Planetary health lacking in medical schools’ curricula

By Niamh Quinlan - 21st Jun 2022 | 301 views

Irish medical schools

Planetary health is not being adequately addressed in the curricula of Irish medical schools, according to a new study. 

The Irish Doctors for the Environment (IDE) student working group, which conducted the research, found there were “very few learning outcomes” in Irish medical curricula that “directly address or include the concept of planetary health”. 

According to the study, published in the Medical Teacher journal in May, planetary health is a field “focused on characterising the human health impacts of human-caused disruptions of Earth’s natural systems”. The five undergraduate medical schools (RCSI, NUI Galway, University College Dublin, University College Cork, and Trinity College Dublin) were assessed using a planetary health report card – an international student-led initiative that examines the extent to which planetary health is included in medical curricula. 

According to the findings, all five schools failed to implement into their curriculum: The mental health and neuropsychological effects of environmental degradation and climate change; strategies to have conversations with patients about the health effects of climate change; the impacts of extreme weather events on individual health and/ or healthcare systems; or the important human-caused environmental threats that are relevant to the university’s surrounding community.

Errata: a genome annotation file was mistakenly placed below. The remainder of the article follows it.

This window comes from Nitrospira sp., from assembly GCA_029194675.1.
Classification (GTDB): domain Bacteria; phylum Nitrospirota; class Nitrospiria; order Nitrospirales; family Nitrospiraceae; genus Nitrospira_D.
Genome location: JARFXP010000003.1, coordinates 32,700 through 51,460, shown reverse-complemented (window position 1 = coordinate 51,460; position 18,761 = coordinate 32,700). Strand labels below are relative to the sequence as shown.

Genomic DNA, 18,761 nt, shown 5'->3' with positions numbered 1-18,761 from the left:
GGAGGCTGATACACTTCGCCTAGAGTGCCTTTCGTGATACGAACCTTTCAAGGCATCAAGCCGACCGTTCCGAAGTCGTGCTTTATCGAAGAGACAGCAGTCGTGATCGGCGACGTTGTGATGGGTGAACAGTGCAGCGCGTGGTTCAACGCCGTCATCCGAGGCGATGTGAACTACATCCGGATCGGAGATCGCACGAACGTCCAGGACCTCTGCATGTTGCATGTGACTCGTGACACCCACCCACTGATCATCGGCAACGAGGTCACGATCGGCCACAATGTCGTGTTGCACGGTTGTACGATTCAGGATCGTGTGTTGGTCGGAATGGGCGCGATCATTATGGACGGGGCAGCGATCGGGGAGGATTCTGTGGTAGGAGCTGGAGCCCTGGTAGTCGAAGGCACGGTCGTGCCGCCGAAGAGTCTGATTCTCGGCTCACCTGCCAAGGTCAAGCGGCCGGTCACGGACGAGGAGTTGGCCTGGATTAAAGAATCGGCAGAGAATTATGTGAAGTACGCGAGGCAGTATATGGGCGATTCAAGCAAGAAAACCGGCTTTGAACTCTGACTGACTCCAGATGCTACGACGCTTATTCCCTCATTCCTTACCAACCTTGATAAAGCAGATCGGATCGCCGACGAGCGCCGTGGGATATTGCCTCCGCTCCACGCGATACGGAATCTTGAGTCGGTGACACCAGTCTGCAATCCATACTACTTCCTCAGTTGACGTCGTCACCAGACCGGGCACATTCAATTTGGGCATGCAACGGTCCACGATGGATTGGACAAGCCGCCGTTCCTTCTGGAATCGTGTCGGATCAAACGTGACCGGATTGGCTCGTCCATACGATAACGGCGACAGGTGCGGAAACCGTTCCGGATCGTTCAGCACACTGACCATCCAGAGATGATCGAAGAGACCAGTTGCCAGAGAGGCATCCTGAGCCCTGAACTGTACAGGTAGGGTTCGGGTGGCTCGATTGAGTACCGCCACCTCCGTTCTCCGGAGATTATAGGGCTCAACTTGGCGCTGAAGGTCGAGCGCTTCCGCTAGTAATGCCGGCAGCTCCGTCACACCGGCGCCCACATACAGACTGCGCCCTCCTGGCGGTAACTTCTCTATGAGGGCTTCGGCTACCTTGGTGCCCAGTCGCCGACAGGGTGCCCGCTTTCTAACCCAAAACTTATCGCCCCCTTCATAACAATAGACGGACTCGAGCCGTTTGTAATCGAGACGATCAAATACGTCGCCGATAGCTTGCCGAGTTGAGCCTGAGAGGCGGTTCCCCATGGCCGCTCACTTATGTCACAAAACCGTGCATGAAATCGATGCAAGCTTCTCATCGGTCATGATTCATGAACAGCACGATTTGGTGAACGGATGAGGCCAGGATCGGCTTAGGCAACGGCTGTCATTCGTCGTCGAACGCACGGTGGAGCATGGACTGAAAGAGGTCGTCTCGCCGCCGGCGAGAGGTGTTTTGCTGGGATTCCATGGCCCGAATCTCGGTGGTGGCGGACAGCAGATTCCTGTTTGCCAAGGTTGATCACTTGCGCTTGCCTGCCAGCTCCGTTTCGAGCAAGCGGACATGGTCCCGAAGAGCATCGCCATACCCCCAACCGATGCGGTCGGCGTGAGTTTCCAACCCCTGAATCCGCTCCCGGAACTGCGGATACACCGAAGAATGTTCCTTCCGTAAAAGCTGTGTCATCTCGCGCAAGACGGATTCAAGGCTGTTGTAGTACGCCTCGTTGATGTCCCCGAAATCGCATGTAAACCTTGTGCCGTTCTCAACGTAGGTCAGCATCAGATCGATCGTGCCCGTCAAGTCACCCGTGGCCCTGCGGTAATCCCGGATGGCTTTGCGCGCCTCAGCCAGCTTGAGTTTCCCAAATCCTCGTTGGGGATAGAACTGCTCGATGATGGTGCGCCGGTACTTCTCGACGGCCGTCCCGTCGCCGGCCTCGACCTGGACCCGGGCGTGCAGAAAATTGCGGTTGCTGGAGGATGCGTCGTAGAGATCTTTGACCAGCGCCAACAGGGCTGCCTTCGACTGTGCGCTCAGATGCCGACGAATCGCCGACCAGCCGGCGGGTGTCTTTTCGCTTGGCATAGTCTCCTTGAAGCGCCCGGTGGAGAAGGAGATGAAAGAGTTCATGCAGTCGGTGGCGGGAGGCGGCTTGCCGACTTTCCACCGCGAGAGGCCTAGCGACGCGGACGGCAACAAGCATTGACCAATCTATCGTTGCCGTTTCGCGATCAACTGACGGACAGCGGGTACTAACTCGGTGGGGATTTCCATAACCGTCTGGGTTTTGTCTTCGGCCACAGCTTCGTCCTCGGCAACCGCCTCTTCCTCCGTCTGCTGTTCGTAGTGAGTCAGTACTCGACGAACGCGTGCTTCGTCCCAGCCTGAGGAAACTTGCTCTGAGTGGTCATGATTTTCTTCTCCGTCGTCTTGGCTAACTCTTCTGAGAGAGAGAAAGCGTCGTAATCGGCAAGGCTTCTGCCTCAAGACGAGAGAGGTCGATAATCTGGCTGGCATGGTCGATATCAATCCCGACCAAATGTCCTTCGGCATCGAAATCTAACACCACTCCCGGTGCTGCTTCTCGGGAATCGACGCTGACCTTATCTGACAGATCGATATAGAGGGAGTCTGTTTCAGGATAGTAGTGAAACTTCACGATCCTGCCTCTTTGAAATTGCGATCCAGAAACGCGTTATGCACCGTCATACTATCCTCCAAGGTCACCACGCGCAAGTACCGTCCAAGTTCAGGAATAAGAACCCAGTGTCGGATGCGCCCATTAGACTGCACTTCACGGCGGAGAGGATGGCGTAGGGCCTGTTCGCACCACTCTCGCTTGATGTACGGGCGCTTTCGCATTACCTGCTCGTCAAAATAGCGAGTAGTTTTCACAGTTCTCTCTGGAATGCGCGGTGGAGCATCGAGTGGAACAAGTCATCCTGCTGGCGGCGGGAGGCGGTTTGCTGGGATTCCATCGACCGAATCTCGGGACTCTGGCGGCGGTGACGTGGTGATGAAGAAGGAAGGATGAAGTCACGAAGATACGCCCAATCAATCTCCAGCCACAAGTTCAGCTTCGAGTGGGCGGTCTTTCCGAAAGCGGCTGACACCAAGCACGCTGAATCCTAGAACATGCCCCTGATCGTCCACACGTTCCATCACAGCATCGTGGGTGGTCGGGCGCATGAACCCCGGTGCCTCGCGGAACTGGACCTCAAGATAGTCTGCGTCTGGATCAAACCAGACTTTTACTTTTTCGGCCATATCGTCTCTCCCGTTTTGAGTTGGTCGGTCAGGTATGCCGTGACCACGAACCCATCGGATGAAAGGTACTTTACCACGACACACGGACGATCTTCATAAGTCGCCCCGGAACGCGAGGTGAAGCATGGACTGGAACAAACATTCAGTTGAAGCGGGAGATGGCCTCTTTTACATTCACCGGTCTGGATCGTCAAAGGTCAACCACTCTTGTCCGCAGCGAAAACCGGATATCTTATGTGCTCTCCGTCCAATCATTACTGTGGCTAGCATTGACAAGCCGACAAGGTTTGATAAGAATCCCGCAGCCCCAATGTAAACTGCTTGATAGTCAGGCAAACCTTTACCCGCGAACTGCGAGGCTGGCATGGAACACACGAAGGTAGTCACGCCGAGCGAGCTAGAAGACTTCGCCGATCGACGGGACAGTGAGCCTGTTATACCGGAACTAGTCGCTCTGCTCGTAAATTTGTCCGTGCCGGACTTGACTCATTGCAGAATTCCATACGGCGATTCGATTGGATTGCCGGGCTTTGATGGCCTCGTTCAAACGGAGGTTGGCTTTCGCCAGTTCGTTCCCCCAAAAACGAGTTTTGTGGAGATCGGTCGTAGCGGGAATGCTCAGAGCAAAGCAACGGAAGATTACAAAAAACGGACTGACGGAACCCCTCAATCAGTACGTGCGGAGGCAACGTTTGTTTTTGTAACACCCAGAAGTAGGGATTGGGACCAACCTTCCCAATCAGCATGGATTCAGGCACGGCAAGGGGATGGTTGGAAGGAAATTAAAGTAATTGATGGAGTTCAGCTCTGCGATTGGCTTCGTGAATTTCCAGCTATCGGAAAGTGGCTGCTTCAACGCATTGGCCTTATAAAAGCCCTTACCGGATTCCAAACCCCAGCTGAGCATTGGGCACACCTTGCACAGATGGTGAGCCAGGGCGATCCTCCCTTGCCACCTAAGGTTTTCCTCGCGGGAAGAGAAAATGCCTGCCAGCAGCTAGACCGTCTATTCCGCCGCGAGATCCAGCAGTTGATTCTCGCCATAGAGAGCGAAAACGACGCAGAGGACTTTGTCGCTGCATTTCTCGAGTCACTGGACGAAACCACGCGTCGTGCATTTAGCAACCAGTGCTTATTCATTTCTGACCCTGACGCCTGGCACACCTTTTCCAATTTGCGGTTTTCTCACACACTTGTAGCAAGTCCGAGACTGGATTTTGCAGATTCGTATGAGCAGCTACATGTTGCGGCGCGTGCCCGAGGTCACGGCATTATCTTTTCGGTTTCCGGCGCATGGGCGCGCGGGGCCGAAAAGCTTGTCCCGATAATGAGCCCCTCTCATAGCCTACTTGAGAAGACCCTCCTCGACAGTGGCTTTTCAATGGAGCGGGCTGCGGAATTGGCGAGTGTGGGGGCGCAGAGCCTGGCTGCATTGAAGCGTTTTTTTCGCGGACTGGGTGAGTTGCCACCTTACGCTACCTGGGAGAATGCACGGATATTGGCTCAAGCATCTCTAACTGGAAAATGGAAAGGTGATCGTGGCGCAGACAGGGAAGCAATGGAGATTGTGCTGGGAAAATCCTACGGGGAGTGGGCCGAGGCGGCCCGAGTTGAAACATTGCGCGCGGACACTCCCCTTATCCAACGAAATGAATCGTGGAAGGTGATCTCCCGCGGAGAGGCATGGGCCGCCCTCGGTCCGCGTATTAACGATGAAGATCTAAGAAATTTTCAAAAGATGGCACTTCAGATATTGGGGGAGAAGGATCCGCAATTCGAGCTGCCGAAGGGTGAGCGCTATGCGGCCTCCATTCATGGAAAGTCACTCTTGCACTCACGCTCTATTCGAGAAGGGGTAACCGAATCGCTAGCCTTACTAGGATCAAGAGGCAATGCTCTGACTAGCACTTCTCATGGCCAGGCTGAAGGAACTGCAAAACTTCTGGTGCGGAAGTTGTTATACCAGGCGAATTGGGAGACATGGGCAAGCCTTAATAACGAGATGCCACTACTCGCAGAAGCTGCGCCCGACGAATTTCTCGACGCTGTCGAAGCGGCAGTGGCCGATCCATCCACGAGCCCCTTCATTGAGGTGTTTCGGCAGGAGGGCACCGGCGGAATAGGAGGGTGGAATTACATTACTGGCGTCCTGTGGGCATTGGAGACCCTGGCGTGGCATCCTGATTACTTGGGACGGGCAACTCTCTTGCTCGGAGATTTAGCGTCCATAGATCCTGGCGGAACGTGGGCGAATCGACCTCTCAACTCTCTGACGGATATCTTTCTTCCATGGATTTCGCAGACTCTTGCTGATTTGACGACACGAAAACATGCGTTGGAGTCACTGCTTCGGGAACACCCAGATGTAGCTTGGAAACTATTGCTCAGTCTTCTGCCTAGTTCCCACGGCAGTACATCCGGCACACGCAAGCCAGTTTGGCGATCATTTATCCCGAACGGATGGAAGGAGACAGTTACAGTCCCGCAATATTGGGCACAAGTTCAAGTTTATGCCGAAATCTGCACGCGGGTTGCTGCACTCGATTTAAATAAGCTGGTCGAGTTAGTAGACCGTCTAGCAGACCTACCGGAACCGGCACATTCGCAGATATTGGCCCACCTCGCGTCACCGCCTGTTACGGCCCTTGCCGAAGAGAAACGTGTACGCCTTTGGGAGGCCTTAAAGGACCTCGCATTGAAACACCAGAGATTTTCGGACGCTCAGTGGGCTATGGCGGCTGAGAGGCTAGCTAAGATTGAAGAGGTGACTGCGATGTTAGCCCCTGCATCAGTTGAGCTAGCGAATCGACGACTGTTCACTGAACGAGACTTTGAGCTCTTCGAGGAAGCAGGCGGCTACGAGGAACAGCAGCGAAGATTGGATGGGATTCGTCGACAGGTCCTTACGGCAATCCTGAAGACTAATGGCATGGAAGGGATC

The study made several recommendations on including planetary health in what was acknowledged as “an already busy curriculum”. One of the study authors, Dr Ola Løkken Nordrum, said this was a “standard answer” the group had received when liaising with the Medical Council and the Irish Medical Schools Council on adequately implementing planetary health learning. 

“It’s no easy task,” Dr Løkken Nordrum told the Medical Independent (MI). “You do need to… acknowledge that you need to prepare the doctors of the future for a world that is going to be changed by climate change.” Dr Løkken Nordrum also emphasised that the study was a student-led initiative. 

The study advised the Medical Council to develop graduate outcomes on planetary health for all medical graduates, similar to those provided by the General Medical Council in the UK. 

A spokesperson for the Council told MI: “The Council is aware that the study has also been brought to the attention of the Irish Medical Schools Council and direct contact between them and the [IDE] has been made to discuss the inclusion of planetary health in the curriculum.”

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